Dictator games in the lab and in nature: External validity tested and investigated in Ugandan primary schools
This paper tests the external validity of a simple Dictator Game as a laboratory analogue for a naturally occurring policy-relevant decision-making context. In Uganda, where teacher absenteeism is a problem, primary school teachers' allocations to parents in a Dictator Game are positively but weakly correlated with their time allocations to teaching and, so, negatively correlated with their absenteeism. Guided by a simple theoretical model, we find that the correlation can be improved by allowing for (a) variations in behavioural reference points across teachers and schools and (b) the positive effect of some School Management Committees on teacher attendance.
|Date of creation:||01 May 2010|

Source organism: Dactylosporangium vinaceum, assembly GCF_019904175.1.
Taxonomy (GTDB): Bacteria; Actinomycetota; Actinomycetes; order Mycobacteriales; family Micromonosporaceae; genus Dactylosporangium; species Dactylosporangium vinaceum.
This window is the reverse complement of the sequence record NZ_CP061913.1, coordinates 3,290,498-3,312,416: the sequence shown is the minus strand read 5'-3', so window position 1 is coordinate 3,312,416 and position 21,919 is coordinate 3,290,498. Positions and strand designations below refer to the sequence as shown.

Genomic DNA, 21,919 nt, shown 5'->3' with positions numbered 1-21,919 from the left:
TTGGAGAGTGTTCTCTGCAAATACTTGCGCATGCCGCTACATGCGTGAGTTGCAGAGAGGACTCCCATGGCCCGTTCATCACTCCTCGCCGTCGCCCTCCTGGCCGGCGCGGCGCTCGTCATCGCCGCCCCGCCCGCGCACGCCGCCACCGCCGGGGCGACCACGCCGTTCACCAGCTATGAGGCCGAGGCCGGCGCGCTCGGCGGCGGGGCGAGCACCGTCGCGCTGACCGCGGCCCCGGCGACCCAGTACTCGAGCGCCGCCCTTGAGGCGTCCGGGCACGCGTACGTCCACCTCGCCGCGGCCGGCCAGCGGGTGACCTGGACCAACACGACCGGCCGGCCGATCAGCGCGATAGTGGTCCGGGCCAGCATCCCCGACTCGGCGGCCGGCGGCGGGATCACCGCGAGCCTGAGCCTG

|Date of revision:|
|Contact details of provider:|| Postal: Manor Rd. Building, Oxford, OX1 3UQ|
Web page: http://www.economics.ox.ac.uk/
More information through EDIRC
When requesting a correction, please mention this item's handle: RePEc:oxf:wpaper:csae-wps/2010-11. See general information about how to correct material in RePEc.
For technical questions regarding this item, or to correct its authors, title, abstract, bibliographic or download information, contact: (Monica Birds)
If references are entirely missing, you can add them using this form.